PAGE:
Intel will launch Thunderbolt 4 as part of its Tiger Lake Core mobile processors in 2020, the company announced at CES 2020.
Thunderbolt 4 will offer four-times the throughput of USB 3.1, the company said.
While this may sound impressive, it means that Thunderbolt 4 does not offer speeds any faster than Thunderbolt 3.
USB 3.1 offers speeds of up to 10Gbps, while Thunderbolt 3 already offers 40Gbps of throughput.
Intel has said that other changes will come to Thunderbolt 4 which will make it a valuable upgrade, however.
“It standardizes PC platform requirements and adds the latest Thunderbolt innovations,” Intel spokesperson Sarah Kane said.
Kane said Intel will share more details about Thunderbolt 4 at a later date.
Thunderbolt fails to take off
Thunderbolt first entered the mainstream market in 2011 when Apple decided to use the technology in its devices. A number of Windows PCs have since followed suit – including several high-end gaming laptops.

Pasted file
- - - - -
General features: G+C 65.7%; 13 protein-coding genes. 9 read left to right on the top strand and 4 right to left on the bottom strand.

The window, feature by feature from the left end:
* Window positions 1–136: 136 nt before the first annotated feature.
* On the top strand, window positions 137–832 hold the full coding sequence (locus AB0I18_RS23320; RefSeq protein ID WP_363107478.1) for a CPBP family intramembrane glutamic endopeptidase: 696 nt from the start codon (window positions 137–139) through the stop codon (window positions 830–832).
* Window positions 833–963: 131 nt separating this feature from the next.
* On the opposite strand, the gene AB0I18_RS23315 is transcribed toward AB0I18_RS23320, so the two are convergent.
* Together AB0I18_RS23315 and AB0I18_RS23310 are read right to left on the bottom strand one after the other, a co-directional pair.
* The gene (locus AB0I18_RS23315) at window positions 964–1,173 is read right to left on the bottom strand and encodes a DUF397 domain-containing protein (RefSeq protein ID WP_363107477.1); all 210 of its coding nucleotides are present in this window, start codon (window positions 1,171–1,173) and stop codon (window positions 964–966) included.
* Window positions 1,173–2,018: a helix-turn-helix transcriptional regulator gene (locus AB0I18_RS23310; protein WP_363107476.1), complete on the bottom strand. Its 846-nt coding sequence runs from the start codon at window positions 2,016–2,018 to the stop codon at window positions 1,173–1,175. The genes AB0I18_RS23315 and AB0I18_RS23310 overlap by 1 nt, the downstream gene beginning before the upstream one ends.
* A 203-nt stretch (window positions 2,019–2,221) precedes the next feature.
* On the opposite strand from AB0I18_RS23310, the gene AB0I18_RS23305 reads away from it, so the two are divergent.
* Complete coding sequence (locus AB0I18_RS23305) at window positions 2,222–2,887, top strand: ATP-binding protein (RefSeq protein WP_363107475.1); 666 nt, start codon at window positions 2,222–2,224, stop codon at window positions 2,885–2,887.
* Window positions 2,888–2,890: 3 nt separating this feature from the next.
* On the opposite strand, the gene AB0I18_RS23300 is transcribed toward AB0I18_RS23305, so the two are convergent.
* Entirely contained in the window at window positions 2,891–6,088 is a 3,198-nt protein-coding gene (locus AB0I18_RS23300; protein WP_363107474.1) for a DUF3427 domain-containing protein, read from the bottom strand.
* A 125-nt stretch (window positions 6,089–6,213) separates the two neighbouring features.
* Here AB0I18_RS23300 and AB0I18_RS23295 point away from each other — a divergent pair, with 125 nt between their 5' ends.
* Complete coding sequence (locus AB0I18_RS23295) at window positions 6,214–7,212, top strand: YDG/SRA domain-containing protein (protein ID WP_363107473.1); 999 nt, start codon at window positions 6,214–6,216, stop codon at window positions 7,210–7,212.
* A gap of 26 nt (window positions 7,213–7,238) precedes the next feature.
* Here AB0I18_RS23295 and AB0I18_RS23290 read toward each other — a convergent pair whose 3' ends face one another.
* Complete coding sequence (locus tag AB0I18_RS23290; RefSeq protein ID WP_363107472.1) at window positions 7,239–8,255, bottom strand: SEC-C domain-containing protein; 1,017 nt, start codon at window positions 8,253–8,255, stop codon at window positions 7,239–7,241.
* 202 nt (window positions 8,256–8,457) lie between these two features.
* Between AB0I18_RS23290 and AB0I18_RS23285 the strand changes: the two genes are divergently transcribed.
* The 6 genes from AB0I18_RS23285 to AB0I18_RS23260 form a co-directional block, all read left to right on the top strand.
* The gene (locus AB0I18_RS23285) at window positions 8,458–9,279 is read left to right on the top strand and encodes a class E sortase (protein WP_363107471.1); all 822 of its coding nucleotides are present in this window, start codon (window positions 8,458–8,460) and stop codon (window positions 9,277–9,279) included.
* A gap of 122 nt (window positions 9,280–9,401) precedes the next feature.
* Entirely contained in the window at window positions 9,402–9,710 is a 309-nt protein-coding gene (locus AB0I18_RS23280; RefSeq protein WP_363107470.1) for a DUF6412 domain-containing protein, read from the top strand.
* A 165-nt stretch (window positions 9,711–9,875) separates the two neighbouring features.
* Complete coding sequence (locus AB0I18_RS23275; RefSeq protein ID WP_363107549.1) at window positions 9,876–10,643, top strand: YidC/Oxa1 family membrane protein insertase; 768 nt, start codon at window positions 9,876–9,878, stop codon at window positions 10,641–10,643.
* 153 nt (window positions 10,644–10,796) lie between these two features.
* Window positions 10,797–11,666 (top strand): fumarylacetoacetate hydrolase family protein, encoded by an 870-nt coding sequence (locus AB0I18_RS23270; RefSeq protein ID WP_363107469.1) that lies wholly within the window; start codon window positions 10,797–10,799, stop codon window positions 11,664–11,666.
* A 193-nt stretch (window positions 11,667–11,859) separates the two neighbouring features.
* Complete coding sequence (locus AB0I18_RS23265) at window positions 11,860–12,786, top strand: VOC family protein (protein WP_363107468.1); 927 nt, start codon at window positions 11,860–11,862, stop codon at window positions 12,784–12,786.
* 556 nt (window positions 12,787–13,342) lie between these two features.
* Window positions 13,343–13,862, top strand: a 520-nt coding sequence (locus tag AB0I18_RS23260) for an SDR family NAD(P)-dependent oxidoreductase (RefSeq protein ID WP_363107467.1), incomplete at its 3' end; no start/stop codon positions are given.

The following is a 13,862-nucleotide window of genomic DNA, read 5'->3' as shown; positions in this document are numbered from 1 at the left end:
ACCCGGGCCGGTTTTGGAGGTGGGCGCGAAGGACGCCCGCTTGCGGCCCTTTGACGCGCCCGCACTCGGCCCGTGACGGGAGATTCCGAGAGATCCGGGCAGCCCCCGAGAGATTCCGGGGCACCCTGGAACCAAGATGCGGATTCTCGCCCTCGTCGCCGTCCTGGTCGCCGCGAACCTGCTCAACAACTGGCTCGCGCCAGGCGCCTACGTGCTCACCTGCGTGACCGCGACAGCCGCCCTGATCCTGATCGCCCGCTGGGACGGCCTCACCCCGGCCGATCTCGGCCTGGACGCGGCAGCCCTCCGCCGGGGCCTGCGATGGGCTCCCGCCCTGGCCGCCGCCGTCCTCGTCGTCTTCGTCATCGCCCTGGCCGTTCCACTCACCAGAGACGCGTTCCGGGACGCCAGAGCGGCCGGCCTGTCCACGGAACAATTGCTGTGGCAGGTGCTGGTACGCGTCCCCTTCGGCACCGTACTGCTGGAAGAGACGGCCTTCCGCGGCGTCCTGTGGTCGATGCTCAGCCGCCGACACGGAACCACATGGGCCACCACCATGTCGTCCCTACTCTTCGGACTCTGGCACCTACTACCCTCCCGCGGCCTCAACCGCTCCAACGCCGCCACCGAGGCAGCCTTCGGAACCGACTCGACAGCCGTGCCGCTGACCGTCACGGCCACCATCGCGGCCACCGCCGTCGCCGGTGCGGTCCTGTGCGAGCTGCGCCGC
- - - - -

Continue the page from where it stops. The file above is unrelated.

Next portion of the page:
Thunderbolt technology is often used in high-performance systems that require a powerful, multi-functional port.
The port currently offers the following features:
- Data transfer rates of up to 40Gbps
- Drive two 4K (3,840 × 2,160) displays at 60Hz
- System charging up to 100W
- USB 3.1 compatible
- 4 lanes of PCI Express Gen 3
- 8 lanes of DisplayPort 1.2
- 15W to bus-powered devices
- 10Gb Ethernet connection between computers
USB 4 is also expected to launch later this year and will incorporate Thunderbolt 3 technology – meaning it will offer speeds comparable to both Thunderbolt 3 and 4.
CNET predicted that this would continue to limit Thunderbolt technology to high-end machines, with mainstream machines preferring USB 4.